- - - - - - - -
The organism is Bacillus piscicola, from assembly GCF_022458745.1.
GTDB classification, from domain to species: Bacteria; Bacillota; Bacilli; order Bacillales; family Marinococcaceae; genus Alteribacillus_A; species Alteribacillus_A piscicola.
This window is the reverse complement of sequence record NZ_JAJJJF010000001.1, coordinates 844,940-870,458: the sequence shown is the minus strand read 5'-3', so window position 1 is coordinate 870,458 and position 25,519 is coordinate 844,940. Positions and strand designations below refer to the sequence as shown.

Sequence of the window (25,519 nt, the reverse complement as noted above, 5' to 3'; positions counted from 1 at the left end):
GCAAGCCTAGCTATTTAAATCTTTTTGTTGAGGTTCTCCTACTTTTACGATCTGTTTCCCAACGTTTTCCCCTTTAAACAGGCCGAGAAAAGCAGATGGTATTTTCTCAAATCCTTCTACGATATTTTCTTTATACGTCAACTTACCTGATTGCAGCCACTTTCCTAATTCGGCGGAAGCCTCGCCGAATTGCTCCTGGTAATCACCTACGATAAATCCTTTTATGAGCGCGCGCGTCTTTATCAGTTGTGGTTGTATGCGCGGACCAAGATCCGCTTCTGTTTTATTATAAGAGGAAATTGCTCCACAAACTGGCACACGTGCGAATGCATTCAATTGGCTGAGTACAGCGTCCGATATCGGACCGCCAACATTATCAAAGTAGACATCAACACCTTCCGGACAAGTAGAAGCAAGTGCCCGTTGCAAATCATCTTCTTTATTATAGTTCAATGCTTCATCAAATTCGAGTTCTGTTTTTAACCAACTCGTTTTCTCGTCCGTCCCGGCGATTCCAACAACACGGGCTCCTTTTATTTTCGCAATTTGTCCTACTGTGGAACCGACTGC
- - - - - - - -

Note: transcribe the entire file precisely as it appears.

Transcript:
The organism is Bacillus piscicola, from assembly GCF_022458745.1.
GTDB classification, from domain to species: Bacteria; Bacillota; Bacilli; order Bacillales; family Marinococcaceae; genus Alteribacillus_A; species Alteribacillus_A piscicola.
This window is the reverse complement of sequence record NZ_JAJJJF010000001.1, coordinates 844,940-870,458: the sequence shown is the minus strand read 5'-3', so window position 1 is coordinate 870,458 and position 25,519 is coordinate 844,940. Positions and strand designations below refer to the sequence as shown.

Sequence of the window (25,519 nt, the reverse complement as noted above, 5' to 3'; positions counted from 1 at the left end):
GCAAGCCTAGCTATTTAAATCTTTTTGTTGAGGTTCTCCTACTTTTACGATCTGTTTCCCAACGTTTTCCCCTTTAAACAGGCCGAGAAAAGCAGATGGTATTTTCTCAAATCCTTCTACGATATTTTCTTTATACGTCAACTTACCTGATTGCAGCCACTTTCCTAATTCGGCGGAAGCCTCGCCGAATTGCTCCTGGTAATCACCTACGATAAATCCTTTTATGAGCGCGCGCGTCTTTATCAGTTGTGGTTGTATGCGCGGACCAAGATCCGCTTCTGTTTTATTATAAGAGGAAATTGCTCCACAAACTGGCACACGTGCGAATGCATTCAATTGGCTGAGTACAGCGTCCGATATCGGACCGCCAACATTATCAAAGTAGACATCAACACCTTCCGGACAAGTAGAAGCAAGTGCCCGTTGCAAATCATCTTCTTTATTATAGTTCAATGCTTCATCAAATTCGAGTTCTGTTTTTAACCAACTCGTTTTCTCGTCCGTCCCGGCGATTCCAACAACACGGGCTCCTTTTATTTTCGCAATTTGTCCTACTGTGGAACCGACTGC